How to Find Your Vocation in College | Intercollegiate Review: College is both a place where you learn things and a phase of your life. For many of those with the opportunity to go to college—and never despise those who don’t—it is a transition between childhood, living with your parents, and independent adulthood. So it is a time for seeking, preparing for, and finding vocations. (Not just in the sense of jobs. College can also lead to other vocations, such as marriage or a heightened awareness of your citizenship.)
No free man shall be seized or imprisoned, or stripped of his rights or possessions, or outlawed or exiled, or deprived of his standing in any other way, nor will we proceed with force against him, or send others to do so, except by the lawful judgement of his equals or by the law of the land. To no one will we sell, to no one deny or delay right or justice.
Magna Carta, 15 June 1215.
Five Oldest Pubs in the United Kingdom – Anglotopia.net: “The Old Ferry Boat is a great example of one of the pubs that started as an inn and still operates as such today. Though no documents apparently exist of when the Inn actually began, one record stated that liquor was served there as early as 560 A.D. and the foundations are reportedly another century older.”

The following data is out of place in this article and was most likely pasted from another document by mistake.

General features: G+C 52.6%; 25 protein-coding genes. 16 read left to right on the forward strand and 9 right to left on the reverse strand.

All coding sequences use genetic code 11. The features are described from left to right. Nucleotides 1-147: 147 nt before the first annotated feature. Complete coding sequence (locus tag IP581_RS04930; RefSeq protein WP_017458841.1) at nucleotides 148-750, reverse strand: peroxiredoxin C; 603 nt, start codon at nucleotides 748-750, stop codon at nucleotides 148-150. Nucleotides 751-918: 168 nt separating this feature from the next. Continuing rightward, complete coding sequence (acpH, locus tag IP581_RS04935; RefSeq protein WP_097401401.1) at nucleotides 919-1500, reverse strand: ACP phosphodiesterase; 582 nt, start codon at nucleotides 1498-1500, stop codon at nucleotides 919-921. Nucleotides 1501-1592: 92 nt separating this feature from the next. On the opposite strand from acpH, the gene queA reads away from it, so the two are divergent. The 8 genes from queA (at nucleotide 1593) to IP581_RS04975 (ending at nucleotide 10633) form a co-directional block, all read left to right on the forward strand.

Mind-boggling witness to some of the continuities possible in the Old World.
Mixed into an Andy Ihnatko article on FB’s likely purchase of a traffic navigation app is this gem of an analogy that perfectly catches my anxieties about FB. Unfortunately, Apple doesn’t run a social network and Google+ is unlikely to draw enough family & friends to be worthwhile. And so we remain serfs on the Zuckerberg plantation…
I hand over lots of my personal information to Apple, Google, and Facebook. I use a “trust fall” analogy when I talk about how much I trust each of these companies. You know the exercise: turn your back to this person, close your eyes, count to three aloud, and then fall backwards.
I’m certain that Apple would catch me. My sole worries are of the “accidents can happen” variety.
I’m pretty sure that I’d be safe with Google. There’s a good chance I’ll fall. If that happened, though, it’d probably be because Google often doesn’t really think things through. Google thought I was going to say “1… 2… 3…” and then start falling instead of falling on “3.”
I’m pretty sure that Facebook would watch me fall. I can see myself smacking into the ground, and then Facebook would update my status to “Concussed” without my asking it to. As I struggled to my feet, Facebook would update its own private profile about me and my habits, noting that I trust companies so blindly that I didn’t even try to stop myself from falling. That’s a very valuable demographic for ads about home-refinancing.